Delayed diagnosis and treatment of adolescents and young women with suspected endometriosis

Boris Beloshevski, Miriam Shimshy-Kramer, Matar Yekutiel, Orna Levinsohn-Tavor, Neta Eisenberg, Noam Smorgick*

*Corresponding author for this work

Research output: Contribution to journalArticlepeer-review

Abstract

Study objective: Early diagnosis and treatment of endometriosis in adolescents and young women is considered essential for improving their quality of life and for prevention of long-term complications. In adult women with endometriosis, significant delays in diagnosis and medical or surgical treatment have been described. Our study aimed to investigate the delay in diagnosis and treatment of adolescents and young women with suspected endometriosis. Methods: A retrospective study of adolescents and young women (12–22 years-old) who were evaluated for suspected endometriosis at the endometriosis clinic in the Shamir medical center between January 2017 and December 2022. All patients were referred by their primary care gynecologists. The evaluation in the endometriosis clinic included targeted history, physical exam and a focused ultrasound survey for endometriosis (performed trans-abdominally in all cases, and trans-vaginally in sexually active women). Results: Out of 400 women with suspected endometriosis evaluated in our endometriosis clinic during the study period, 68 were adolescents and young women <22 years old. Their mean age at time of evaluation for endometriosis was 18 ± 2.5 years, and the mean time-period from onset of symptoms to the endometriosis evaluation was 4.0 ± 2.9 years. Their most common symptoms were dysmenorrhea (in 61 cases, 89.7 %), followed by gastrointestinal symptoms (in 32 cases, 47.1 %). In 30 (44.1 %) cases, hormonal treatment was prescribed by the primary care gynecologist prior to their appointment in the endometriosis clinic. On comparison of patients with delay of <4 years (N = 31) versus ≥4 years (N = 37) from symptom onset to the endometriosis evaluation, patients with shorter duration of symptoms were more likely to decline any hormonal treatment for endometriosis while patients with longer duration of symptoms were more likely to accept the recommendation for hormonal treatment (16.2 % versus 0 %, p = 0.02, and 83.8 % versus 100 %, p = 0.03, respectively). Conclusion: Adolescents and young women with suspected endometriosis may experience significant delays in diagnosis and medical care, similar to adult patients.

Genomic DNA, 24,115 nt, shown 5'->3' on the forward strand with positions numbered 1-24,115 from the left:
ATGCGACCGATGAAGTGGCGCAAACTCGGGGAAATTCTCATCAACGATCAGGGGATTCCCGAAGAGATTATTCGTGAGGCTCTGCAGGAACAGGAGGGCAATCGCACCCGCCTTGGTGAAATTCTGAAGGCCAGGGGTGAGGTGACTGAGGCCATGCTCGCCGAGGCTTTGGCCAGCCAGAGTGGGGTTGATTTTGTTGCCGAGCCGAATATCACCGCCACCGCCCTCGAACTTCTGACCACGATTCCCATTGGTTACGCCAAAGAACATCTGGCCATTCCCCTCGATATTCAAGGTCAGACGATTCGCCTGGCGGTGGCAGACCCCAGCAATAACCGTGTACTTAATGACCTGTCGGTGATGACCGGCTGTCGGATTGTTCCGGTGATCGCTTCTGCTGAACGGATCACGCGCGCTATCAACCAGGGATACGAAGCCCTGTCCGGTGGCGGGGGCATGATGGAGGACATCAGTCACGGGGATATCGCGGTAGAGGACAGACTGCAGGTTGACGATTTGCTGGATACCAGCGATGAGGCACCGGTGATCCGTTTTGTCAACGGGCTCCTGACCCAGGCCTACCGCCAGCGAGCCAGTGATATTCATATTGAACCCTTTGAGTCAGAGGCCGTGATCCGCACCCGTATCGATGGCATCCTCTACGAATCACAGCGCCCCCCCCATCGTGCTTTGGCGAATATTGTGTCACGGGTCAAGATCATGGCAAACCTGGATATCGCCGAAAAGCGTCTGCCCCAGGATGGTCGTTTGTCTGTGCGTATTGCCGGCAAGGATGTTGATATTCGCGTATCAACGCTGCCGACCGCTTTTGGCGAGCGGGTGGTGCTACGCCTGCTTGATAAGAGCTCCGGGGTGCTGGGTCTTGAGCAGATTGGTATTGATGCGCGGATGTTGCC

Original languageEnglish
Article number102737
JournalJournal of Gynecology Obstetrics and Human Reproduction
Volume53
Issue number3
DOIs
StatePublished - Mar 2024

Keywords

  • Adolescents
  • Deep infiltrating endometriosis
  • Dysmenorrhea
  • Endometrioma
  • Endometriosis
  • Ultrasound

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